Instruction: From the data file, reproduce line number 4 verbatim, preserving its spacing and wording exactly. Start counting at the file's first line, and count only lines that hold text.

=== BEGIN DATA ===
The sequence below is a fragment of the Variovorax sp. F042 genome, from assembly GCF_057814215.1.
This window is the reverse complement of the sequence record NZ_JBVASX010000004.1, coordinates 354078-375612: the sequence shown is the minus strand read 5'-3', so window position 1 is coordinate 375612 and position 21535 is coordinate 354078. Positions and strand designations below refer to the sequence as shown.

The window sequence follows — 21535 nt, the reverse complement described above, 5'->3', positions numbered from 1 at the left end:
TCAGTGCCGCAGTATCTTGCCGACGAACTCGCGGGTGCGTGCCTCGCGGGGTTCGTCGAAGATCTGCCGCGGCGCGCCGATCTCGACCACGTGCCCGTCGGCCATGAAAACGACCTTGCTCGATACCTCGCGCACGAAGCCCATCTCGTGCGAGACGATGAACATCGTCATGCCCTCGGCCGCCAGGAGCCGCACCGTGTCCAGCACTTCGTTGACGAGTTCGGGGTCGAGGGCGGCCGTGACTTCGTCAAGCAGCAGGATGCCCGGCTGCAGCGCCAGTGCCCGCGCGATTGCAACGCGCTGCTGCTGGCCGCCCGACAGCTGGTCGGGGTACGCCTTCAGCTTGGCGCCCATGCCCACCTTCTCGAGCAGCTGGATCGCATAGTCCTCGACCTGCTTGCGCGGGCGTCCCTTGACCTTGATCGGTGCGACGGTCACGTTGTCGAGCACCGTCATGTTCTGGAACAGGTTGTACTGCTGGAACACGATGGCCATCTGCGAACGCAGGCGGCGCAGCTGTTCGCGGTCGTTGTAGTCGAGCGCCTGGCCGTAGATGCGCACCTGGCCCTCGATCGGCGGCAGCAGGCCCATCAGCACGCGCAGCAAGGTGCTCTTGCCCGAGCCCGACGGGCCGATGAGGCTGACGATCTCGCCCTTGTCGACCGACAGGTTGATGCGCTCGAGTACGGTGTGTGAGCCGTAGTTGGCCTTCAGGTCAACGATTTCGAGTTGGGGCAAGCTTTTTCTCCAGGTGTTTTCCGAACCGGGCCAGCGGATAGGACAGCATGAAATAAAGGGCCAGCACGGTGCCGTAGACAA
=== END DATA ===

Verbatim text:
TCAGTGCCGCAGTATCTTGCCGACGAACTCGCGGGTGCGTGCCTCGCGGGGTTCGTCGAAGATCTGCCGCGGCGCGCCGATCTCGACCACGTGCCCGTCGGCCATGAAAACGACCTTGCTCGATACCTCGCGCACGAAGCCCATCTCGTGCGAGACGATGAACATCGTCATGCCCTCGGCCGCCAGGAGCCGCACCGTGTCCAGCACTTCGTTGACGAGTTCGGGGTCGAGGGCGGCCGTGACTTCGTCAAGCAGCAGGATGCCCGGCTGCAGCGCCAGTGCCCGCGCGATTGCAACGCGCTGCTGCTGGCCGCCCGACAGCTGGTCGGGGTACGCCTTCAGCTTGGCGCCCATGCCCACCTTCTCGAGCAGCTGGATCGCATAGTCCTCGACCTGCTTGCGCGGGCGTCCCTTGACCTTGATCGGTGCGACGGTCACGTTGTCGAGCACCGTCATGTTCTGGAACAGGTTGTACTGCTGGAACACGATGGCCATCTGCGAACGCAGGCGGCGCAGCTGTTCGCGGTCGTTGTAGTCGAGCGCCTGGCCGTAGATGCGCACCTGGCCCTCGATCGGCGGCAGCAGGCCCATCAGCACGCGCAGCAAGGTGCTCTTGCCCGAGCCCGACGGGCCGATGAGGCTGACGATCTCGCCCTTGTCGACCGACAGGTTGATGCGCTCGAGTACGGTGTGTGAGCCGTAGTTGGCCTTCAGGTCAACGATTTCGAGTTGGGGCAAGCTTTTTCTCCAGGTGTTTTCCGAACCGGGCCAGCGGATAGGACAGCATGAAATAAAGGGCCAGCACGGTGCCGTAGACAA